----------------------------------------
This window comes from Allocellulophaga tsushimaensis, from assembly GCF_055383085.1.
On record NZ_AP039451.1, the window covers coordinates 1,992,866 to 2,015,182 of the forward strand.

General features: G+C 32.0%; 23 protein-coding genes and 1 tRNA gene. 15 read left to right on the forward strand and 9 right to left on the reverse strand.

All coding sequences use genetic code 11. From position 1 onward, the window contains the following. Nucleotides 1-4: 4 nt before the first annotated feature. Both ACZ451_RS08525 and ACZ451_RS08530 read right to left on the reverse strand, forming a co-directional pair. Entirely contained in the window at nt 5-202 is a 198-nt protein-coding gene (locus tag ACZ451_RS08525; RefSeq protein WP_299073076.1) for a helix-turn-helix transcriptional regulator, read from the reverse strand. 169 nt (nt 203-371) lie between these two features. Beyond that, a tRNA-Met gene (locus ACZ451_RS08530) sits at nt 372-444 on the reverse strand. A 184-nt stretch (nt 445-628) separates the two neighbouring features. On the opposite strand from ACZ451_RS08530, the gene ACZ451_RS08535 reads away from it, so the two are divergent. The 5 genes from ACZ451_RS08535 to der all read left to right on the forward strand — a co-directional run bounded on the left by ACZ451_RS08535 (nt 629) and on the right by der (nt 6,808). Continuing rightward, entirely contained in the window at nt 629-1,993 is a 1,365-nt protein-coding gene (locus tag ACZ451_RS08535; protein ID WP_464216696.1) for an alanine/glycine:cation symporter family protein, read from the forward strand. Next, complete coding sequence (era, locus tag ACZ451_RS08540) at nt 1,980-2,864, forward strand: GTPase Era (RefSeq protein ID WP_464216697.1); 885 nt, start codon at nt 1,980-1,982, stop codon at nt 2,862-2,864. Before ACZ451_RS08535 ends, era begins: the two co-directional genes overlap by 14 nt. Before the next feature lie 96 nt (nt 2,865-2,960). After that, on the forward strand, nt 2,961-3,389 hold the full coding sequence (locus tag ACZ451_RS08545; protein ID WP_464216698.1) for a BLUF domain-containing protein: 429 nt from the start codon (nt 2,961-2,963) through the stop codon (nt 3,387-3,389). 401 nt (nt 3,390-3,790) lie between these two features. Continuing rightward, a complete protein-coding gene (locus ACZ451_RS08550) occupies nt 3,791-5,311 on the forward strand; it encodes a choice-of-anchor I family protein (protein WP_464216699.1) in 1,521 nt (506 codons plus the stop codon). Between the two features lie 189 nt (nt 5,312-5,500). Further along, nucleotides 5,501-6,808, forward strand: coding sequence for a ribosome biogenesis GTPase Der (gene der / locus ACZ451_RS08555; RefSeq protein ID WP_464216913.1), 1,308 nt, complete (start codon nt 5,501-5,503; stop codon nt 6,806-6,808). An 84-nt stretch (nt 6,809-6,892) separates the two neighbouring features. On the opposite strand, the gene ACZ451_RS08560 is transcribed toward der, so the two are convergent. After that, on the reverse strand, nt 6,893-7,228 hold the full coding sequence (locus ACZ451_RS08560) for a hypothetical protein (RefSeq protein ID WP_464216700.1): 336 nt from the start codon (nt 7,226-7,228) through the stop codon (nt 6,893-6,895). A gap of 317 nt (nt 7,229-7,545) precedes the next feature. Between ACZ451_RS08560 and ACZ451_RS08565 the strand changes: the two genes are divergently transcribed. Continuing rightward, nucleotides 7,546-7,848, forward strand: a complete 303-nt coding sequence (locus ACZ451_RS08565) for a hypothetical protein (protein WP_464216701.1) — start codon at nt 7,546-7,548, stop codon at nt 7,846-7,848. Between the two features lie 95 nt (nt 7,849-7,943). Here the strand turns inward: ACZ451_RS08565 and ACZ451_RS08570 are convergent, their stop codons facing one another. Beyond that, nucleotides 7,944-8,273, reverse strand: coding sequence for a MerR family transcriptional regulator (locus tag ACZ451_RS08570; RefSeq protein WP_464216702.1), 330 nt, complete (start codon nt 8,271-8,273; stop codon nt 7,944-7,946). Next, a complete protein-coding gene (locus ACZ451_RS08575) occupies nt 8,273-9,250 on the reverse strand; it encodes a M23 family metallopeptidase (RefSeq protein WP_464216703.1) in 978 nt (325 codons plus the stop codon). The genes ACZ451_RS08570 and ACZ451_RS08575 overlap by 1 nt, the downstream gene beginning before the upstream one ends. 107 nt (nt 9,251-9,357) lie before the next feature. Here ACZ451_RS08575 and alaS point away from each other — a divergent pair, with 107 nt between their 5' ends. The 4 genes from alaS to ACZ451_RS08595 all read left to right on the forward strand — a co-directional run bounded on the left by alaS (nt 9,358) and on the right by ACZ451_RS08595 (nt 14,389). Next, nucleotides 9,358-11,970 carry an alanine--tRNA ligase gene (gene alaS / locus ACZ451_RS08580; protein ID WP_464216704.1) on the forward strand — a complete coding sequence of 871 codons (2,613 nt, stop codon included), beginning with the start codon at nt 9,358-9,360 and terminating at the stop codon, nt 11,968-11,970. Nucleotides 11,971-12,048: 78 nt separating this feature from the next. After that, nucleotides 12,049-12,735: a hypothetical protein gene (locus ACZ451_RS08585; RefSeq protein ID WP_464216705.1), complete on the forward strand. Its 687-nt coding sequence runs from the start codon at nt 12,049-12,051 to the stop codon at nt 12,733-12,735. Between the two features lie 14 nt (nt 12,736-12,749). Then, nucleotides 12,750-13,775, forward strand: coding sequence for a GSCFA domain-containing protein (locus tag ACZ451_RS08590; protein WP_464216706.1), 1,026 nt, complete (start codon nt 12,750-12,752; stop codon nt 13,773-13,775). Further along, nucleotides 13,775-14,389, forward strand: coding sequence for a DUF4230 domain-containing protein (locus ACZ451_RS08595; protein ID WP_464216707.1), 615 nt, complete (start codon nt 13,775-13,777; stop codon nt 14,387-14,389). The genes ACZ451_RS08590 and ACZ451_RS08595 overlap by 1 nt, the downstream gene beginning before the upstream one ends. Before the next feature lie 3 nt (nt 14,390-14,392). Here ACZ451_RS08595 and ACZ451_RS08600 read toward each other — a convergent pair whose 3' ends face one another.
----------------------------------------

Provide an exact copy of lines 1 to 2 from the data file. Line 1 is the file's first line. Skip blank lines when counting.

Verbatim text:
This window comes from Allocellulophaga tsushimaensis, from assembly GCF_055383085.1.
On record NZ_AP039451.1, the window covers coordinates 1,992,866 to 2,015,182 of the forward strand.